President in bid to save peace deal with Farc rebels

President Juan Manuel Santos speaks during an event to promote the "yes" vote in the referendum on the peace deal he signed with rebels of the Revolutionary Armed Forces. Photo / AP
President Juan Manuel Santos speaks during an event to promote the "yes" vote in the referendum on the peace deal he signed with rebels of the Revolutionary Armed Forces. Photo / AP

President Juan Manuel Santos is moving quickly on two fronts to save a peace deal narrowly rejected by Colombian voters, holding talks in Cuba with leftist rebels while inviting his chief opponent for a rare face-to-face meeting.

Government officials led by chief negotiator Humberto de la Calle met with their counterparts from the Revolutionary Armed Forces of Colombia, or Farc, in Cuba's capital to check on the rebels' willingness to reopen negotiations.

There was no immediate comment from the Government or the Farc. Any renegotiation would likely lead to tougher terms for the rebels than the ones in the accord reached in August.

Ever since the deal was narrowly rejected on Sunday in a referendum, Farc leaders have made clear they have no intention of resuming warfare but also insisted the vote has no legal implications and the deal signed last month in front of several heads of state is final.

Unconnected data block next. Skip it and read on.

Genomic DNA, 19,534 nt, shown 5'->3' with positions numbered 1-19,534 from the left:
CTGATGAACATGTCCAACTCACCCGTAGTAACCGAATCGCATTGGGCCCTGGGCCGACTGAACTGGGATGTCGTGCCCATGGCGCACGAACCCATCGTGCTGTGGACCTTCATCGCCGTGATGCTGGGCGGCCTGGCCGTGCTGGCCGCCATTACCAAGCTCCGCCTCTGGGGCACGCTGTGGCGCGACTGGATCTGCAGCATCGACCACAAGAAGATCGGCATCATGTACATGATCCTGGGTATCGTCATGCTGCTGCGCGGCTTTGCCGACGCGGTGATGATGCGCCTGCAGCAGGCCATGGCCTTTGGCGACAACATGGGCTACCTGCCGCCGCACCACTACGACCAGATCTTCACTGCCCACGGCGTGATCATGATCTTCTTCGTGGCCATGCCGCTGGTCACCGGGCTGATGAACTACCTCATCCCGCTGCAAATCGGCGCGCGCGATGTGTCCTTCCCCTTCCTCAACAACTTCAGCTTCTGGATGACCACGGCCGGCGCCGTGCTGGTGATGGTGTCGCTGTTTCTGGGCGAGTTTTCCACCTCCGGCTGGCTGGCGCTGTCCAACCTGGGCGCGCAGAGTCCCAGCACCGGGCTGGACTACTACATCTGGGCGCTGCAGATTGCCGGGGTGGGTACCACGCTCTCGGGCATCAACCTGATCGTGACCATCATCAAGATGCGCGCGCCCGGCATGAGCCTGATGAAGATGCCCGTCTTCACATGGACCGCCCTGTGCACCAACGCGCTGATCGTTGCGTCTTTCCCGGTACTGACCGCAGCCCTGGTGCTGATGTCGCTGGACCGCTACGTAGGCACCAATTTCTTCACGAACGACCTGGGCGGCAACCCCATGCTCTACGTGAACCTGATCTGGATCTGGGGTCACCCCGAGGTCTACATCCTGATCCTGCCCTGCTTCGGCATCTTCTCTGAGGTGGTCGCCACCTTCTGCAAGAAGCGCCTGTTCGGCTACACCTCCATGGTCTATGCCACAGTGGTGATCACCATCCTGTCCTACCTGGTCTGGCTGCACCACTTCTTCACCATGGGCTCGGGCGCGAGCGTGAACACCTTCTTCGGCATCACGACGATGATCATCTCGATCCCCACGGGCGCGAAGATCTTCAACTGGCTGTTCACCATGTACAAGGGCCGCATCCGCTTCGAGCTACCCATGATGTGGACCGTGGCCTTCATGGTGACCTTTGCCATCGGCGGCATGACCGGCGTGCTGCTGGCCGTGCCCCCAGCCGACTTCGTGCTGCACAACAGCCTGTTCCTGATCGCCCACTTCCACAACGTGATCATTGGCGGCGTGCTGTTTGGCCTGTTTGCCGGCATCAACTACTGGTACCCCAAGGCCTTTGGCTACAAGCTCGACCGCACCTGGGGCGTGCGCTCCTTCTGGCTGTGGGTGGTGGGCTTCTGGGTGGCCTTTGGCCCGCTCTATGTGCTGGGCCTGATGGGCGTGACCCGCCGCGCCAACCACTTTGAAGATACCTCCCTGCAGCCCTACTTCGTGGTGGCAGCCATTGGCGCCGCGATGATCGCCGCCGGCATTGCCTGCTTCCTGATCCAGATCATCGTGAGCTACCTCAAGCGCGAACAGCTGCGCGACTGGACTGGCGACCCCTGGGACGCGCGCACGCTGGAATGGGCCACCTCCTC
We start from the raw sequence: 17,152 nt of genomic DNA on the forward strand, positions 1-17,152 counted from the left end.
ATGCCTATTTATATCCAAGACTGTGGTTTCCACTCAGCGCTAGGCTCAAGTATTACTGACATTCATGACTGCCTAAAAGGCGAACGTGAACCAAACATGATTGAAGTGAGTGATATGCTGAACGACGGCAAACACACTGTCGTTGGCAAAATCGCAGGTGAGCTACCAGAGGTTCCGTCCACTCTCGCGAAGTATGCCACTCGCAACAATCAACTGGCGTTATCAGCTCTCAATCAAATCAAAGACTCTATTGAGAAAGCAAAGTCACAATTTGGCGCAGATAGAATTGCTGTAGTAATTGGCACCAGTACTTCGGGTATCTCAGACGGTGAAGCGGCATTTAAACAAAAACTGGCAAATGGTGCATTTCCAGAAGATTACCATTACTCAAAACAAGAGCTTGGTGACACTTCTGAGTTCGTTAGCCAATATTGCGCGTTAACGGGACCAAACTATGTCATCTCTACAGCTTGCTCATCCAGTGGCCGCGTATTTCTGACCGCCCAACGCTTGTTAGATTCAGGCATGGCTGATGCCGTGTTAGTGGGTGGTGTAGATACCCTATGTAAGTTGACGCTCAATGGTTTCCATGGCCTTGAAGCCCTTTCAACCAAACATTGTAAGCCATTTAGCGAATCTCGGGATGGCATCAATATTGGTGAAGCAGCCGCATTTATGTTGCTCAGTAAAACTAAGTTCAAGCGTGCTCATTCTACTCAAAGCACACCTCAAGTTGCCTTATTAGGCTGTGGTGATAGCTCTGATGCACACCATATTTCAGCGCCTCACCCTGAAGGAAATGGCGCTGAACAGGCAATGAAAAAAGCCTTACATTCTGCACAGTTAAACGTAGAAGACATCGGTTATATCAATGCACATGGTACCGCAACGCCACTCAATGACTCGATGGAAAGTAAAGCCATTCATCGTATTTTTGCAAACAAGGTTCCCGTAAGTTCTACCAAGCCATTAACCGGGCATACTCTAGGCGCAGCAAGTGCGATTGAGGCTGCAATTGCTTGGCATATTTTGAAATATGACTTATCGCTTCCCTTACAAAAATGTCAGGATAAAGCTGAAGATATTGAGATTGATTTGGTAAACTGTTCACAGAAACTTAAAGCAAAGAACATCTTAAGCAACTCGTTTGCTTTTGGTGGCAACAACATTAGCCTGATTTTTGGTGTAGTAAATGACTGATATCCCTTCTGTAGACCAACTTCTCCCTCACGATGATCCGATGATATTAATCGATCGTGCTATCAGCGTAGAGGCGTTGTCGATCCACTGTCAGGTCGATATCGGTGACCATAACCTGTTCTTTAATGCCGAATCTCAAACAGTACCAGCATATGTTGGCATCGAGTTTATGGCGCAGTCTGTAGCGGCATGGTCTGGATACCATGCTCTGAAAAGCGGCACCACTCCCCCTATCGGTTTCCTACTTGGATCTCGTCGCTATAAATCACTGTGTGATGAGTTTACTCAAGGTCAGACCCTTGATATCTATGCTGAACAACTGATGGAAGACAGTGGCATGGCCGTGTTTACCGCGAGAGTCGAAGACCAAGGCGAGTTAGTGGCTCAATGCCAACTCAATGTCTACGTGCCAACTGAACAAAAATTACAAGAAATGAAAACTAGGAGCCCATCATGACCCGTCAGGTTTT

If Santos needs the Farc's support to prevent the peace deal from collapsing, both parties need the help of the man who led the campaign against the accord: former President Alvaro Uribe.

Santos was Defence Minister under Uribe when they joined forces with the United States to beat back the rebels, and Uribe helped elect him President. But the two angrily split shortly after Santos took office.

Yesterday, however, the two men spoke by phone and set up a meeting at the presidential palace in what is believed to be their first encounter in years.

Prior to the referendum, polls had indicated the "yes" vote was winning by an almost two-to-one margin.

But Uribe tapped into widespread resentment of the rebels. He argued that provisions for keeping rebels who committed war crimes from going to jail and instead awarding them with seats in congress insulted victims and set a bad example that criminal gangs would seize on.

- AP

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